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Microglial Turnover in Ageing-Related Neurodegeneration: Therapeutic Avenue to Intervene in Disease Progression

1
Department of Applied Life Science & Integrated Bioscience, Graduate School, BK21 Program, Konkuk University, Chungju 27478, Korea
2
Department of Integrated Bioscience & Biotechnology, College of Biomedical and Health Science, Research Institute of Inflammatory Disease (RID), Konkuk University, Chungju 27478, Korea
*
Author to whom correspondence should be addressed.
Cells 2021, 10(1), 150; https://doi.org/10.3390/cells10010150
Received: 24 November 2020 / Revised: 11 January 2021 / Accepted: 11 January 2021 / Published: 14 January 2021
(This article belongs to the Special Issue Microglia in Aging and Neurodegenerative Diseases)
Microglia are brain-dwelling macrophages and major parts of the neuroimmune system that broadly contribute to brain development, homeostasis, ageing and injury repair in the central nervous system (CNS). Apart from other brain macrophages, they have the ability to constantly sense changes in the brain’s microenvironment, functioning as housekeepers for neuronal well-being and providing neuroprotection in normal physiology. Microglia use a set of genes for these functions that involve proinflammatory cytokines. In response to specific stimuli, they release these proinflammatory cytokines, which can damage and kill neurons via neuroinflammation. However, alterations in microglial functioning are a common pathophysiology in age-related neurodegenerative diseases, such as Alzheimer’s, Parkinson’s, Huntington’s and prion diseases, as well as amyotrophic lateral sclerosis, frontotemporal dementia and chronic traumatic encephalopathy. When their sentinel or housekeeping functions are severely disrupted, they aggravate neuropathological conditions by overstimulating their defensive function and through neuroinflammation. Several pathways are involved in microglial functioning, including the Trem2, Cx3cr1 and progranulin pathways, which keep the microglial inflammatory response under control and promote clearance of injurious stimuli. Over time, an imbalance in this system leads to protective microglia becoming detrimental, initiating or exacerbating neurodegeneration. Correcting such imbalances might be a potential mode of therapeutic intervention in neurodegenerative diseases. View Full-Text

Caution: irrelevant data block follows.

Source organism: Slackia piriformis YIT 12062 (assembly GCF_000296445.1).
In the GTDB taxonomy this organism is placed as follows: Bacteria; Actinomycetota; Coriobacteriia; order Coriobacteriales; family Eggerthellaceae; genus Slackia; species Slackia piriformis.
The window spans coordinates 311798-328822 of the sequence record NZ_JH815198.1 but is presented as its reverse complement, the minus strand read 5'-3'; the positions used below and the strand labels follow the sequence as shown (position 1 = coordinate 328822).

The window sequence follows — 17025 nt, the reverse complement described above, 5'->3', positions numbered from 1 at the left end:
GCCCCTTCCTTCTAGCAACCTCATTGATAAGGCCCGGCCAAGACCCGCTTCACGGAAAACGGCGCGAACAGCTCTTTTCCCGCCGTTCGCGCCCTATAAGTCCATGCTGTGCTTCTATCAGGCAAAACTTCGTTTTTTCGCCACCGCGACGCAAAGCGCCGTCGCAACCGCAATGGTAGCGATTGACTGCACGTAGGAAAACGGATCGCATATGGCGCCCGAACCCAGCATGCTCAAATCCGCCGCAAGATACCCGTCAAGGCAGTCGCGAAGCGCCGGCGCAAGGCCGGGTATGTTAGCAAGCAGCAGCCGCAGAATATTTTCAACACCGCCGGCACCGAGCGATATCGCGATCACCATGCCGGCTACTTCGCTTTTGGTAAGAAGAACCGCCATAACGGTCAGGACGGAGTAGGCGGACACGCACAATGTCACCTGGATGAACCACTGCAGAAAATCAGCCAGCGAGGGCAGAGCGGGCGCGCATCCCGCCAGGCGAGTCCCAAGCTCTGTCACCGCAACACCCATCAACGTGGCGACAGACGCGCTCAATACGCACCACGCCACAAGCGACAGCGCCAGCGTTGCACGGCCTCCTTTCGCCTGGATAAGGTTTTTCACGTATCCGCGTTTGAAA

Keywords: microglia; neurodegeneration; neuroinflammation; macrophages; homeostasis microglia; neurodegeneration; neuroinflammation; macrophages; homeostasis
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MDPI and ACS Style

Azam, S.; Haque, M..E.; Kim, I.-S.; Choi, D.-K. Microglial Turnover in Ageing-Related Neurodegeneration: Therapeutic Avenue to Intervene in Disease Progression. Cells 2021, 10, 150. https://doi.org/10.3390/cells10010150

AMA Style

Azam S, Haque ME, Kim I-S, Choi D-K. Microglial Turnover in Ageing-Related Neurodegeneration: Therapeutic Avenue to Intervene in Disease Progression. Cells. 2021; 10(1):150. https://doi.org/10.3390/cells10010150

Chicago/Turabian Style

Azam, Shofiul; Haque, Md. E.; Kim, In-Su; Choi, Dong-Kug. 2021. "Microglial Turnover in Ageing-Related Neurodegeneration: Therapeutic Avenue to Intervene in Disease Progression" Cells 10, no. 1: 150. https://doi.org/10.3390/cells10010150

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